November 18, 2020 by Robert Franklin, JD, Member, National Board of Directors
The Office of Child Support Enforcement has come up with another process for getting child support obligors to pay what they owe. It’s formally called Procedural Justice-informed Alternatives to Contempt (PJAC). In fact, it’s mediation and, like mediation, it has its benefits, but also suffers from its drawbacks. PJAC is a relatively new program, but, if this report is any indication, it won’t do much to make the child support system what it should be – for the support of the child and fair to both parents.
The linked-to report describes PJAC as a system in which custodial parents and non-custodial parents who don’t pay are contacted by a PJAC-trained individual with an eye toward facilitating an agreement with which each agrees and that increases the likelihood of payment. The report accurately points out that,
Research has shown that if people perceive a process to be fair, they will be more likely to comply with the outcome of that process, whether or not the outcome is favorable to them.
But the process referred to isn’t the original process that established child custody, parenting time and child support, it’s the PJAC process that seeks an amicable agreement between the two parents to either enforce or modify the original order.
And therein lies the problem that’s true of all forms of mediation – the parent whose position has the power of the court behind it is not strongly encouraged to negotiate and compromise. Why would they? If Mom knows that the court is going to issue an order sending Dad to jail or suspending his license to drive or an occupational license, what impetus does she have to make a deal?
The report informs us that, in 94% of the cases in which PJAC was used, some sort of a deal was struck between the parents modifying the original court order. But it also admits that
When assigned a new case, the PJAC case manager thoroughly reviews the history of each parent’s case (or cases) before making contact with the parents to assess their willingness to participate in a case conference.
In other words, the project being reported on consists solely of parents who were willing to participate in the program. It’s therefore unsurprising that a high level of agreement was obtained, given that only parents who thought they could come to an agreement were part of the project. Tellingly, only 47% of the parents initially referred to the program ended up participating.
Then there’s this:
The PJAC demonstration project aims to address parents’ reasons for nonpayment, improve the consistency of their payments, and promote their positive engagement with the child support program and the other parent.
During a case conference, a PJAC case manager facilitates a back-and-forth exchange between parents to identify reasons for nonpayment, come to a preliminary agreement about how to address these reasons for nonpayment, and develop a plan to achieve payment compliance.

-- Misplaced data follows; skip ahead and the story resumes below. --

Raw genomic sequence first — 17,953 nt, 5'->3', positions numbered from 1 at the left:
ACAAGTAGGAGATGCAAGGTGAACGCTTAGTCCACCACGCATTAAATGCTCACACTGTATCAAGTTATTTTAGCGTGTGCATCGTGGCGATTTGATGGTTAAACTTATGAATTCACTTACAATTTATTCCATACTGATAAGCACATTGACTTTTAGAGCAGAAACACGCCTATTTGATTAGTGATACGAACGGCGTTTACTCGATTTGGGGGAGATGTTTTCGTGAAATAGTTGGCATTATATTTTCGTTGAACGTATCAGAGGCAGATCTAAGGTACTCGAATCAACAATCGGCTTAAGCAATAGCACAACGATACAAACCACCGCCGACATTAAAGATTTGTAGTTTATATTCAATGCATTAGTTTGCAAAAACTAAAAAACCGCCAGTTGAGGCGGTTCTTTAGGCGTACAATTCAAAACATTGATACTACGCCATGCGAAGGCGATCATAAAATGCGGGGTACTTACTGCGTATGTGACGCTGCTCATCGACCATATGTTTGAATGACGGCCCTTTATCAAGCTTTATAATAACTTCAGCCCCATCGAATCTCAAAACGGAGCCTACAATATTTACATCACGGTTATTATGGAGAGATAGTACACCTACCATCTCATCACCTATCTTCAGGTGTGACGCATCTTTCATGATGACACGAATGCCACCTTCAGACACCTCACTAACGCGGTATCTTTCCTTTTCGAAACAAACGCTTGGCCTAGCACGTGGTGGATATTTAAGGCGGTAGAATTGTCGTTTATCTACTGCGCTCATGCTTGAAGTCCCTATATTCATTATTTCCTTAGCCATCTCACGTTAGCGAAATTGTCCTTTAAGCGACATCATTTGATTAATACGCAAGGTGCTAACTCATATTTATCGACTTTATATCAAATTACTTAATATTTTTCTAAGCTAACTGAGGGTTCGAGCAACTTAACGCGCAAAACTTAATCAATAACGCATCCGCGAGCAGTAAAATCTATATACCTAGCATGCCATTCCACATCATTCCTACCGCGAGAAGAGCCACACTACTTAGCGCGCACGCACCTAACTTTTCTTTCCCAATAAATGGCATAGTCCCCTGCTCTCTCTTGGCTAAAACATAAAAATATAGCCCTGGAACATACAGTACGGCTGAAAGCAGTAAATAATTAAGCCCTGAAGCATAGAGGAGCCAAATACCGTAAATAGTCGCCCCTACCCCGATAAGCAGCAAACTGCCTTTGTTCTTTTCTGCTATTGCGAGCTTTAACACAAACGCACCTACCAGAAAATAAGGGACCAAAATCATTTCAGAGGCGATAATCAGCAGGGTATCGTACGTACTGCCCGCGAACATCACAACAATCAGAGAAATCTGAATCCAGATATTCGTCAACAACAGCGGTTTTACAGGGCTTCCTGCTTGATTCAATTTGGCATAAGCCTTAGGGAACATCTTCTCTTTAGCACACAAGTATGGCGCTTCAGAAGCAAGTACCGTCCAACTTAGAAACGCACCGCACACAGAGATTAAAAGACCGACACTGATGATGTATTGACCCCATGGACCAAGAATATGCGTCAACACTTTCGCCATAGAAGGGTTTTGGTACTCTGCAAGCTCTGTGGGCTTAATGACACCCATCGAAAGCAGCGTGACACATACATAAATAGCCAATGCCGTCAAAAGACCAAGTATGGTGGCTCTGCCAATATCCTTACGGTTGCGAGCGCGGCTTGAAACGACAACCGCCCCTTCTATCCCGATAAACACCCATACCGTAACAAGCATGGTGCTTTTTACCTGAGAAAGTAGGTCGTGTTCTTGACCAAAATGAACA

Yes, let no one be confused about the purpose of the exercise – getting the non-custodial parent to pay, or, in the parlance of the report “achieve payment compliance.” And in that regard, we all know who has the whip hand – the custodial parent who’s backed up by the court and its power of contempt and the entire apparatus of the state child support enforcement authority that’s funded in large part by federal money. The non-custodial parent? He’s supported, if at all, by a badly-paid and overworked lawyer who knows from the outset that his client isn’t holding any cards. This, as I understand it, is called “fairness.”
Into the bargain, the message conveyed to the NC parent is, once again, that his main (only?) value to the system is the money he/she pays. Is it any wonder those parents refuse to pay?
Now, it must be admitted that the linked-to report does mention the possibility that the reason the NC parent isn’t paying is that his/her parenting time is being denied by the custodial parent. And occasionally, the PJAC caseworker encourages the custodial parent to agree to stop impeding the NC parent’s access to the child. No word on whether those agreements actually have the desired result.
Way back in 1998, Sanford Braver and others did research revealing the Number One reason why non-custodial fathers don’t pay what they owe to be the denial of access by the custodial mother. Any program that fails to correct that will never do much toward fixing the child support system.
But far more importantly, courts that recognize the value of fathers to children and that demonstrate the fact by ordering equal parenting as their default parenting arrangement will do more than anything to ensure that kids are adequately cared for when their parents split up. Not only will the amount of child support ordered come down dramatically, but whoever’s charged with paying it will be more willing to do so because he/she perceives the system that produced the order as fair.
It’s the sine qua non of the entire child custody/child support system. Period.